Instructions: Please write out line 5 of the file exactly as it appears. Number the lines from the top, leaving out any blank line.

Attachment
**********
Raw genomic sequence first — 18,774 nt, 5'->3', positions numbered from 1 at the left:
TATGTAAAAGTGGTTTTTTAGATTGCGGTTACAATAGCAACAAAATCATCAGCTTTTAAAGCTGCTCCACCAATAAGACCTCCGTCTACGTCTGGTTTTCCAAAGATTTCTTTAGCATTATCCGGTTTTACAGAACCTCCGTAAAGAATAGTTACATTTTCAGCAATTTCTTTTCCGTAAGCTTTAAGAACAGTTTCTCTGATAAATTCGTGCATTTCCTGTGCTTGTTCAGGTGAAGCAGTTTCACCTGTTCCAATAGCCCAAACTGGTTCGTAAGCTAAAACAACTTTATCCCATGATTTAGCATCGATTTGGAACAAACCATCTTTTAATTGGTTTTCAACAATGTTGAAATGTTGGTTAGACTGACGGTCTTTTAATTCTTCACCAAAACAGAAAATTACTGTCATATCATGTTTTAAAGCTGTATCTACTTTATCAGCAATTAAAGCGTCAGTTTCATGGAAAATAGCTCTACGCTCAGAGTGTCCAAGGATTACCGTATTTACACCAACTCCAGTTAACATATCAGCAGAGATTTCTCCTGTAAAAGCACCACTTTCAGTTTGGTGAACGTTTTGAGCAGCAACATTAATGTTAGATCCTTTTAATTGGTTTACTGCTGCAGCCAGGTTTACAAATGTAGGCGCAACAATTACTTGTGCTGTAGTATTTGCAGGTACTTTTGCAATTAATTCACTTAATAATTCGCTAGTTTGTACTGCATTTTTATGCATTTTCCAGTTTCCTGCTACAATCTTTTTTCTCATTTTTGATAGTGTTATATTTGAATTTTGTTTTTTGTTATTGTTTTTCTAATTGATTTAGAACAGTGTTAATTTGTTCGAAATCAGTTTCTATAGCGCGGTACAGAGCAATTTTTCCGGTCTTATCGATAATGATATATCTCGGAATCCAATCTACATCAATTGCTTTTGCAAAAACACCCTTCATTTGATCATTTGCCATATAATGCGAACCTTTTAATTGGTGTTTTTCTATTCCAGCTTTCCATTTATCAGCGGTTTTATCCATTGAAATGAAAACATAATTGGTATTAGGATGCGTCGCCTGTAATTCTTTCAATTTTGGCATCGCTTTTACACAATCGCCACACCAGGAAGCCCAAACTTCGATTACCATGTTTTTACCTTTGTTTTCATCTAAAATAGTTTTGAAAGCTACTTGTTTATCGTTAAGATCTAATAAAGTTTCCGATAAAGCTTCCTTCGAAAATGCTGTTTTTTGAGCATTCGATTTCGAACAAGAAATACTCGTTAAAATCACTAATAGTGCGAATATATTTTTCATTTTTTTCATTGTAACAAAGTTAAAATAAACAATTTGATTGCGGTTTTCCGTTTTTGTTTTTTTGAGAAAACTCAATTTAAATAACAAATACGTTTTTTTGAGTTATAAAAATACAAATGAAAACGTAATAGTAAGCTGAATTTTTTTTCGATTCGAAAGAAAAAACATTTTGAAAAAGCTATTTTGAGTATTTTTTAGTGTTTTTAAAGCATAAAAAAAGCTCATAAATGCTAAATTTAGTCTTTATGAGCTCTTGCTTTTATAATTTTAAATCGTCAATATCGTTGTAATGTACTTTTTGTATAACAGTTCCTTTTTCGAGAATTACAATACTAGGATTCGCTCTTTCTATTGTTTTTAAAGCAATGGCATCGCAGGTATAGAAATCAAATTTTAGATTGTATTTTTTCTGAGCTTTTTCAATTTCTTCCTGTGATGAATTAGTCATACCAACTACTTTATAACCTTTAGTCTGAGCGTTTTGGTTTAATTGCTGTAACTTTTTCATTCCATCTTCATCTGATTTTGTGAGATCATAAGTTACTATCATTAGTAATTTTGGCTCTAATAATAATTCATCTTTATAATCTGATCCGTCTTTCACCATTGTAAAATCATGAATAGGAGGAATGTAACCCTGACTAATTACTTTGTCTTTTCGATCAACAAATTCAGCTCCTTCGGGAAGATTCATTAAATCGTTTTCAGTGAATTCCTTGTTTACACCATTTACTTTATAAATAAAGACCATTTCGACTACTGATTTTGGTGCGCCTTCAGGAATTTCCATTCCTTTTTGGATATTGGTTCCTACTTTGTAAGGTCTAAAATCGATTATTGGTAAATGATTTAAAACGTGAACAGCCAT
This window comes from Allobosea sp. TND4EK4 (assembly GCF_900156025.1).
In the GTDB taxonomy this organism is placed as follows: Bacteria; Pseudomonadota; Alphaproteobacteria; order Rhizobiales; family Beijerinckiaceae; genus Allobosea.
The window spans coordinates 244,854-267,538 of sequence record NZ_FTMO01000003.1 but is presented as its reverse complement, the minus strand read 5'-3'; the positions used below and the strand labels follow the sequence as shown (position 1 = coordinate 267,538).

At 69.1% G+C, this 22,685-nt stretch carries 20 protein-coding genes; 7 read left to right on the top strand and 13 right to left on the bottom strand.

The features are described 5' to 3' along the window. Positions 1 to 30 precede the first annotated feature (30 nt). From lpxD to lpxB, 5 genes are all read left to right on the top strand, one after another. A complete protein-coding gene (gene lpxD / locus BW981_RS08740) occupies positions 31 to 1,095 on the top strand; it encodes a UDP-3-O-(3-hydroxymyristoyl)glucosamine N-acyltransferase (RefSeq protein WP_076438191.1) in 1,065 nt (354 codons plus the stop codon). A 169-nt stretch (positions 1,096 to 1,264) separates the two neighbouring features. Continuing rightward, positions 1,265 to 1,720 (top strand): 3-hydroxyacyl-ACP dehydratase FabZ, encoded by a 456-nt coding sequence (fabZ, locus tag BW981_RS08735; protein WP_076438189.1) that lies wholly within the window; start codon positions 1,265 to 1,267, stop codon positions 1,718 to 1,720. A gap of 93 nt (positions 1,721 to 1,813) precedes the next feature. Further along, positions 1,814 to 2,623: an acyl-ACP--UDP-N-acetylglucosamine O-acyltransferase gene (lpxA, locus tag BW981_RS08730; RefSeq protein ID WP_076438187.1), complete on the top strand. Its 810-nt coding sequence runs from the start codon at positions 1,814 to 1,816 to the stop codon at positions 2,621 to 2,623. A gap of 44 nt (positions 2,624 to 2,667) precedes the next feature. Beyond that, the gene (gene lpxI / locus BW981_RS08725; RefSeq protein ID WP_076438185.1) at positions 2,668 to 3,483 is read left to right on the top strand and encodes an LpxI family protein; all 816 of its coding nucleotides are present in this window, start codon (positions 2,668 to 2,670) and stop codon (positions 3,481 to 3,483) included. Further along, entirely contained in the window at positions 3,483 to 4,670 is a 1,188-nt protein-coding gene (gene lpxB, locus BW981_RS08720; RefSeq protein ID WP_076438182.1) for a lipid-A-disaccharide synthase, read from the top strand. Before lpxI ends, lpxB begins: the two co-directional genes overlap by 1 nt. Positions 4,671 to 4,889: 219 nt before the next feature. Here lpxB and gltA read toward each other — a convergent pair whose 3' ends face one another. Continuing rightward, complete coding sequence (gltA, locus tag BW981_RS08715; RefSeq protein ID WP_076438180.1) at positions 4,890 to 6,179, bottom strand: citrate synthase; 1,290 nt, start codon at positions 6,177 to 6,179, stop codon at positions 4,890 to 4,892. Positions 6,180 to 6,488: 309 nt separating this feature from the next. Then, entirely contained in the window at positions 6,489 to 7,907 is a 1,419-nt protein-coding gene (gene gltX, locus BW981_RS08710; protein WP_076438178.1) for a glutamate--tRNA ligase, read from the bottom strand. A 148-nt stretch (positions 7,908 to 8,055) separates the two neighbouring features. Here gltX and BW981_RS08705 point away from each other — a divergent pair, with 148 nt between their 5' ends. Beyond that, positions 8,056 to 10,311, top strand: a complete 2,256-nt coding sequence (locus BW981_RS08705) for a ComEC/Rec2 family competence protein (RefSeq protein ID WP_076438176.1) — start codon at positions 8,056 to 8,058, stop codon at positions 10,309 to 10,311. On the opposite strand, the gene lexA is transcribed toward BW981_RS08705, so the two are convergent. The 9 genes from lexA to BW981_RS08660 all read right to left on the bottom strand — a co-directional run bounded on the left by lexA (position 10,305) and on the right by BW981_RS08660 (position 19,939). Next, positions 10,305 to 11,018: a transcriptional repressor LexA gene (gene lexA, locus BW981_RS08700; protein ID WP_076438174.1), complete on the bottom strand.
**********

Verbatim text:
The window spans coordinates 244,854-267,538 of sequence record NZ_FTMO01000003.1 but is presented as its reverse complement, the minus strand read 5'-3'; the positions used below and the strand labels follow the sequence as shown (position 1 = coordinate 267,538).